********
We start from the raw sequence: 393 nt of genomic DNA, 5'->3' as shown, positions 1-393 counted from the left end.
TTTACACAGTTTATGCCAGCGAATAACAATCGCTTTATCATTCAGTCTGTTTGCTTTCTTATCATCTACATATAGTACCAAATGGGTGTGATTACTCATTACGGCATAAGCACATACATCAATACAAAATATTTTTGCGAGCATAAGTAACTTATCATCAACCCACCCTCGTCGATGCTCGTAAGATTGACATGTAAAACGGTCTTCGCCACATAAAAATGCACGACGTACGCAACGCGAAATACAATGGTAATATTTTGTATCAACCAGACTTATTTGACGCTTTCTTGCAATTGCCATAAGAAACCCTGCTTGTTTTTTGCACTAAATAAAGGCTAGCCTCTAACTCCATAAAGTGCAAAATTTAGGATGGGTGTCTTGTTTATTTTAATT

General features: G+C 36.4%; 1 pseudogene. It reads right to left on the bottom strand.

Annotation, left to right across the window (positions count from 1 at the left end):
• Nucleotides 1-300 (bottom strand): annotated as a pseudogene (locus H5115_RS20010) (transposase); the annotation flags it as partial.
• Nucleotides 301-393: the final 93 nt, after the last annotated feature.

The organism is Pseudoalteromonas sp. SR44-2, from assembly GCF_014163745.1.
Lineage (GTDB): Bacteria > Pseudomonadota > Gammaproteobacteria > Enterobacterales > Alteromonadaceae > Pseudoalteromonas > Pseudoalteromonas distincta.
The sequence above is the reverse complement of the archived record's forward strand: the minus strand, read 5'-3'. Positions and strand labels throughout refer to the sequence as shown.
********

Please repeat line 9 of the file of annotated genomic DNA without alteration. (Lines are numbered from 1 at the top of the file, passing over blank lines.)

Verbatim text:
The sequence above is the reverse complement of the archived record's forward strand: the minus strand, read 5'-3'. Positions and strand labels throughout refer to the sequence as shown.